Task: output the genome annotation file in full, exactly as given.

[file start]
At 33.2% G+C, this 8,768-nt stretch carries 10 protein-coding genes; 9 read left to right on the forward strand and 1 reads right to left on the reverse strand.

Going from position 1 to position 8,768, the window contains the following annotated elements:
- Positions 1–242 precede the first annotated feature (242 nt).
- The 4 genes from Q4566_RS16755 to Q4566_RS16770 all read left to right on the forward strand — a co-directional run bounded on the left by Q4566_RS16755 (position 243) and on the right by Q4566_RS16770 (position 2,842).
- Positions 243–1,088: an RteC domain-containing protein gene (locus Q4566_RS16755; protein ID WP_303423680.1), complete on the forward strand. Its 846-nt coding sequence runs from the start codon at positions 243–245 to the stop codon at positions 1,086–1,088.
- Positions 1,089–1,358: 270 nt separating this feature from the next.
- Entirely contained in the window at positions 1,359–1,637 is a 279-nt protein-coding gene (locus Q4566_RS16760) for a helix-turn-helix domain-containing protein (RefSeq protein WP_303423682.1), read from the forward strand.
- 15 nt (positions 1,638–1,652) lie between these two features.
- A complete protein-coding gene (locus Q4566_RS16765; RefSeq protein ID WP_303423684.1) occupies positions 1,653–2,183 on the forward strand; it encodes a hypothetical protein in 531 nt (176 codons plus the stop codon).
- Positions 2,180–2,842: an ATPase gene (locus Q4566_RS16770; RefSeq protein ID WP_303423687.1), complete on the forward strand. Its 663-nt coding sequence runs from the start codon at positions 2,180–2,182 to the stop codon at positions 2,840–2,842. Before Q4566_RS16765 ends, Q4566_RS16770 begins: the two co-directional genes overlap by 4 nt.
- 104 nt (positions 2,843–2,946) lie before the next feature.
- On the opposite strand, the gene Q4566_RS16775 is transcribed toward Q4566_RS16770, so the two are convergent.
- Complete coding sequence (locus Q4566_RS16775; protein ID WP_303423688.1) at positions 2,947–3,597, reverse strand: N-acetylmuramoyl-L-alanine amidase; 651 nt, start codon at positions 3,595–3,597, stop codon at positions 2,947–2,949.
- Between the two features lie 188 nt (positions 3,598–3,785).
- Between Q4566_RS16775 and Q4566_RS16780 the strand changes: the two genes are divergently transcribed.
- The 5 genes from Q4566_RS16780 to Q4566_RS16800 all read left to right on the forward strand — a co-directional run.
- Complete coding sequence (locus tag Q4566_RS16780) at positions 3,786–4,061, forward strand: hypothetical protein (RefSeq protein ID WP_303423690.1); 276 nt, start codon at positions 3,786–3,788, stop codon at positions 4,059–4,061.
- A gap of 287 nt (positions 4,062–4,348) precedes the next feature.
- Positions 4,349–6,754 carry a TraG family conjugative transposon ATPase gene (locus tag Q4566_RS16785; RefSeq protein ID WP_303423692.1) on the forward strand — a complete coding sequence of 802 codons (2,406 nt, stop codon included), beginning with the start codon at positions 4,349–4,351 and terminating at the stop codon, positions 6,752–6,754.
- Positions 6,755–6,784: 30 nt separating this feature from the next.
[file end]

At 33.2% G+C, this 8,768-nt stretch carries 10 protein-coding genes; 9 read left to right on the forward strand and 1 reads right to left on the reverse strand.

Going from position 1 to position 8,768, the window contains the following annotated elements:
- Positions 1–242 precede the first annotated feature (242 nt).
- The 4 genes from Q4566_RS16755 to Q4566_RS16770 all read left to right on the forward strand — a co-directional run bounded on the left by Q4566_RS16755 (position 243) and on the right by Q4566_RS16770 (position 2,842).
- Positions 243–1,088: an RteC domain-containing protein gene (locus Q4566_RS16755; protein ID WP_303423680.1), complete on the forward strand. Its 846-nt coding sequence runs from the start codon at positions 243–245 to the stop codon at positions 1,086–1,088.
- Positions 1,089–1,358: 270 nt separating this feature from the next.
- Entirely contained in the window at positions 1,359–1,637 is a 279-nt protein-coding gene (locus Q4566_RS16760) for a helix-turn-helix domain-containing protein (RefSeq protein WP_303423682.1), read from the forward strand.
- 15 nt (positions 1,638–1,652) lie between these two features.
- A complete protein-coding gene (locus Q4566_RS16765; RefSeq protein ID WP_303423684.1) occupies positions 1,653–2,183 on the forward strand; it encodes a hypothetical protein in 531 nt (176 codons plus the stop codon).
- Positions 2,180–2,842: an ATPase gene (locus Q4566_RS16770; RefSeq protein ID WP_303423687.1), complete on the forward strand. Its 663-nt coding sequence runs from the start codon at positions 2,180–2,182 to the stop codon at positions 2,840–2,842. Before Q4566_RS16765 ends, Q4566_RS16770 begins: the two co-directional genes overlap by 4 nt.
- 104 nt (positions 2,843–2,946) lie before the next feature.
- On the opposite strand, the gene Q4566_RS16775 is transcribed toward Q4566_RS16770, so the two are convergent.
- Complete coding sequence (locus Q4566_RS16775; protein ID WP_303423688.1) at positions 2,947–3,597, reverse strand: N-acetylmuramoyl-L-alanine amidase; 651 nt, start codon at positions 3,595–3,597, stop codon at positions 2,947–2,949.
- Between the two features lie 188 nt (positions 3,598–3,785).
- Between Q4566_RS16775 and Q4566_RS16780 the strand changes: the two genes are divergently transcribed.
- The 5 genes from Q4566_RS16780 to Q4566_RS16800 all read left to right on the forward strand — a co-directional run.
- Complete coding sequence (locus tag Q4566_RS16780) at positions 3,786–4,061, forward strand: hypothetical protein (RefSeq protein ID WP_303423690.1); 276 nt, start codon at positions 3,786–3,788, stop codon at positions 4,059–4,061.
- A gap of 287 nt (positions 4,062–4,348) precedes the next feature.
- Positions 4,349–6,754 carry a TraG family conjugative transposon ATPase gene (locus tag Q4566_RS16785; RefSeq protein ID WP_303423692.1) on the forward strand — a complete coding sequence of 802 codons (2,406 nt, stop codon included), beginning with the start codon at positions 4,349–4,351 and terminating at the stop codon, positions 6,752–6,754.
- Positions 6,755–6,784: 30 nt separating this feature from the next.